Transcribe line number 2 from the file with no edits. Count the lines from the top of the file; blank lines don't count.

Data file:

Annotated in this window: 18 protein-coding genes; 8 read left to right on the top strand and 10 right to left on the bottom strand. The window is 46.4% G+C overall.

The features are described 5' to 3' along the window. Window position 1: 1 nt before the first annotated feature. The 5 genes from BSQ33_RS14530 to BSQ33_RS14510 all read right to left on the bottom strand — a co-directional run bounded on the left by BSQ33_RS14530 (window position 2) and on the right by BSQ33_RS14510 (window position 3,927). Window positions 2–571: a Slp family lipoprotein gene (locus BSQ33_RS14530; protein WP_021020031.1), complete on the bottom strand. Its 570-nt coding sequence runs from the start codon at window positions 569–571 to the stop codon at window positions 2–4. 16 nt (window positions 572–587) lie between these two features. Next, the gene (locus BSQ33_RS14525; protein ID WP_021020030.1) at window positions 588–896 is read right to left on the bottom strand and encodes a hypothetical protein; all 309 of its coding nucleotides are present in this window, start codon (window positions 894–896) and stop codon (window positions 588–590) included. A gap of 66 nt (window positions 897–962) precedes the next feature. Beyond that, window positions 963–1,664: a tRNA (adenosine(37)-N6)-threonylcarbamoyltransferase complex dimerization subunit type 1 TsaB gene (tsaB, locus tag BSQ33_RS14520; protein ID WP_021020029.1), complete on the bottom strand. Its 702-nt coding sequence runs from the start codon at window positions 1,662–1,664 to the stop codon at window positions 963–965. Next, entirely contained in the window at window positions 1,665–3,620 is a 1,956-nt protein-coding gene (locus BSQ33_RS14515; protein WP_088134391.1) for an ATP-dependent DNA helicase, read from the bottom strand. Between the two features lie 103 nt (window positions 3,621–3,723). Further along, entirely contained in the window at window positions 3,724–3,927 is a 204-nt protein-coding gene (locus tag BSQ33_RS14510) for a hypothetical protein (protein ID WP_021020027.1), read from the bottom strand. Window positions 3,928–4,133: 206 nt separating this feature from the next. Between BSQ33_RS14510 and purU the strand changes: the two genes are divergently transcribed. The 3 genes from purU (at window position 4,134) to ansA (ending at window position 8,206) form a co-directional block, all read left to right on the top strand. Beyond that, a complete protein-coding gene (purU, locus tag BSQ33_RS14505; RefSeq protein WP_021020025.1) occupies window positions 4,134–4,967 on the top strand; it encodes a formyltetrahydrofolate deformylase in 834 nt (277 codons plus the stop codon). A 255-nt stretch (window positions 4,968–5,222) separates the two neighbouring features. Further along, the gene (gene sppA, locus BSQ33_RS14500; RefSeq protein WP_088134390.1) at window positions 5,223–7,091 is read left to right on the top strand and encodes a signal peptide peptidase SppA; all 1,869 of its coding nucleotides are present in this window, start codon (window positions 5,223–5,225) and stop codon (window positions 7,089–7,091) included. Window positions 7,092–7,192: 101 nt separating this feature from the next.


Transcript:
The features are described 5' to 3' along the window. Window position 1: 1 nt before the first annotated feature. The 5 genes from BSQ33_RS14530 to BSQ33_RS14510 all read right to left on the bottom strand — a co-directional run bounded on the left by BSQ33_RS14530 (window position 2) and on the right by BSQ33_RS14510 (window position 3,927). Window positions 2–571: a Slp family lipoprotein gene (locus BSQ33_RS14530; protein WP_021020031.1), complete on the bottom strand. Its 570-nt coding sequence runs from the start codon at window positions 569–571 to the stop codon at window positions 2–4. 16 nt (window positions 572–587) lie between these two features. Next, the gene (locus BSQ33_RS14525; protein ID WP_021020030.1) at window positions 588–896 is read right to left on the bottom strand and encodes a hypothetical protein; all 309 of its coding nucleotides are present in this window, start codon (window positions 894–896) and stop codon (window positions 588–590) included. A gap of 66 nt (window positions 897–962) precedes the next feature. Beyond that, window positions 963–1,664: a tRNA (adenosine(37)-N6)-threonylcarbamoyltransferase complex dimerization subunit type 1 TsaB gene (tsaB, locus tag BSQ33_RS14520; protein ID WP_021020029.1), complete on the bottom strand. Its 702-nt coding sequence runs from the start codon at window positions 1,662–1,664 to the stop codon at window positions 963–965. Next, entirely contained in the window at window positions 1,665–3,620 is a 1,956-nt protein-coding gene (locus BSQ33_RS14515; protein WP_088134391.1) for an ATP-dependent DNA helicase, read from the bottom strand. Between the two features lie 103 nt (window positions 3,621–3,723). Further along, entirely contained in the window at window positions 3,724–3,927 is a 204-nt protein-coding gene (locus tag BSQ33_RS14510) for a hypothetical protein (protein ID WP_021020027.1), read from the bottom strand. Window positions 3,928–4,133: 206 nt separating this feature from the next. Between BSQ33_RS14510 and purU the strand changes: the two genes are divergently transcribed. The 3 genes from purU (at window position 4,134) to ansA (ending at window position 8,206) form a co-directional block, all read left to right on the top strand. Beyond that, a complete protein-coding gene (purU, locus tag BSQ33_RS14505; RefSeq protein WP_021020025.1) occupies window positions 4,134–4,967 on the top strand; it encodes a formyltetrahydrofolate deformylase in 834 nt (277 codons plus the stop codon). A 255-nt stretch (window positions 4,968–5,222) separates the two neighbouring features. Further along, the gene (gene sppA, locus BSQ33_RS14500; RefSeq protein WP_088134390.1) at window positions 5,223–7,091 is read left to right on the top strand and encodes a signal peptide peptidase SppA; all 1,869 of its coding nucleotides are present in this window, start codon (window positions 5,223–5,225) and stop codon (window positions 7,089–7,091) included. Window positions 7,092–7,192: 101 nt separating this feature from the next.